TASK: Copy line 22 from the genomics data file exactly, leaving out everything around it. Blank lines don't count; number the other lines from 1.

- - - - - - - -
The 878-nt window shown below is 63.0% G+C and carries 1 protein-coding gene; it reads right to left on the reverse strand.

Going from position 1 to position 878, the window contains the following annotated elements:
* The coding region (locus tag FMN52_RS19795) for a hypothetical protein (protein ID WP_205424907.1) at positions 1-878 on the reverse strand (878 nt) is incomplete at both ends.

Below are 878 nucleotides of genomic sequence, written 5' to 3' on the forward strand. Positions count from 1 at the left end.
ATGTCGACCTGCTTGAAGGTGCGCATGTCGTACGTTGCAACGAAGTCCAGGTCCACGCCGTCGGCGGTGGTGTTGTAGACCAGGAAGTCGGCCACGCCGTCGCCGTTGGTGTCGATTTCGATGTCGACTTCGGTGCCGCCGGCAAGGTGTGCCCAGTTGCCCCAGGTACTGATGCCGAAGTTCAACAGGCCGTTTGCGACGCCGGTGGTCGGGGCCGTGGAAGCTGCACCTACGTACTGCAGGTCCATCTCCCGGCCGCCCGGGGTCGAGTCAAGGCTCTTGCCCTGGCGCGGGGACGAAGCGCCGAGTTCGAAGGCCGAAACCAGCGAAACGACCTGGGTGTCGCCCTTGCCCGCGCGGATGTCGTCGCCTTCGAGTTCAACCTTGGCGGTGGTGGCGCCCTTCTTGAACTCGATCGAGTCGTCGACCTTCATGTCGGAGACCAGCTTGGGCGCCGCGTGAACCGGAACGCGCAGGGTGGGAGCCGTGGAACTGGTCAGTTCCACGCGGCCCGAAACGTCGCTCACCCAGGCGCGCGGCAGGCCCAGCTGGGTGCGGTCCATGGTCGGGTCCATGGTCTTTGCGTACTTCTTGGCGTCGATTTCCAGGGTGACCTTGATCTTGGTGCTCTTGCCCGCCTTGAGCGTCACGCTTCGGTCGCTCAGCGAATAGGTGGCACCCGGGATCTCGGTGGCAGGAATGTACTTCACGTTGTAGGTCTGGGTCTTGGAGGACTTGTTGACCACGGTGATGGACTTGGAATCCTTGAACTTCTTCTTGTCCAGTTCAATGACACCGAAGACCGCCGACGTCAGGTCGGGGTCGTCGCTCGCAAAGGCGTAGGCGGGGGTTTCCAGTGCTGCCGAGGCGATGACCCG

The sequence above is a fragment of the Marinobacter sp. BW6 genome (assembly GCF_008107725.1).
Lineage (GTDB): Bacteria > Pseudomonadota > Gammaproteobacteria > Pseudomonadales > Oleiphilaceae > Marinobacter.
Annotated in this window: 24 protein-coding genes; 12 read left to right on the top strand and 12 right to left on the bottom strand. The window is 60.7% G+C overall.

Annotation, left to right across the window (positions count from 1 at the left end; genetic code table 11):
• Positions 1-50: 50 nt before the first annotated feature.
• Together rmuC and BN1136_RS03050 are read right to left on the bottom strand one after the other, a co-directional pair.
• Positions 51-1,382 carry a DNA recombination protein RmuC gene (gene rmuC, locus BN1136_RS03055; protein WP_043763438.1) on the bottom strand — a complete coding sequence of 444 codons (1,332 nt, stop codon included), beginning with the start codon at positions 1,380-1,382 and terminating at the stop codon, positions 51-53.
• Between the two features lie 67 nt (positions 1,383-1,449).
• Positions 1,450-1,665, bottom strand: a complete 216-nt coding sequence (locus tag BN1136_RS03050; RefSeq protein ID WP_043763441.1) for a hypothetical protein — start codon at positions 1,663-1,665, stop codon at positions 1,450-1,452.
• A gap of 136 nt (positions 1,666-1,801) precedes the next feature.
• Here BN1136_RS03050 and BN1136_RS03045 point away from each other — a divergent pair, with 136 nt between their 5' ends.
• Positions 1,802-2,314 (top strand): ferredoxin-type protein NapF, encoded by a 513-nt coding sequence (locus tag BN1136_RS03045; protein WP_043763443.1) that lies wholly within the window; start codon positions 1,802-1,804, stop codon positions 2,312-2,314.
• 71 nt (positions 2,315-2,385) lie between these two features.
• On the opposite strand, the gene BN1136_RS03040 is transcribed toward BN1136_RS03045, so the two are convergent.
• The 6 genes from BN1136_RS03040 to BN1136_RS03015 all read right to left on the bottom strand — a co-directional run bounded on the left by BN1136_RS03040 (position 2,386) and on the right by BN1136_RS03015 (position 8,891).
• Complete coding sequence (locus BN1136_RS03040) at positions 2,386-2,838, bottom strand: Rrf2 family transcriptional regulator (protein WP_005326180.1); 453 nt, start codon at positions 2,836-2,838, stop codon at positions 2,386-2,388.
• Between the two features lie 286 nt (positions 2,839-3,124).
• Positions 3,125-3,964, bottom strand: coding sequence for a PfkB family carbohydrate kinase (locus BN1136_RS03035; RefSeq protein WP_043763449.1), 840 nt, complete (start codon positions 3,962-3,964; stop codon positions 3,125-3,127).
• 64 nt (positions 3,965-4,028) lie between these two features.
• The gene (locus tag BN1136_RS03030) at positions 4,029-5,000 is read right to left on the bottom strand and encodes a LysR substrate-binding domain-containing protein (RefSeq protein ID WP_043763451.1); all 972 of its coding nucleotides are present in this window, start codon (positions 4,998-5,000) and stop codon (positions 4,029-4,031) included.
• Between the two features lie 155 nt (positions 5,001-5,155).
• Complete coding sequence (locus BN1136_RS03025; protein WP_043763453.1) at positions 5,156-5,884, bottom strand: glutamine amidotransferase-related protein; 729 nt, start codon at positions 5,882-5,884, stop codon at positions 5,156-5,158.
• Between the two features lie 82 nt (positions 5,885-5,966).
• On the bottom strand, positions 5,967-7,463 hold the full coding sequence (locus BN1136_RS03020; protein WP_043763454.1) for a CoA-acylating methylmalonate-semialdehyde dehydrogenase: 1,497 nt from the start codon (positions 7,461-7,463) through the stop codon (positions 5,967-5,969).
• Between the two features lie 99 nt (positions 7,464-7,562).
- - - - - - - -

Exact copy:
• Between the two features lie 286 nt (positions 2,839-3,124).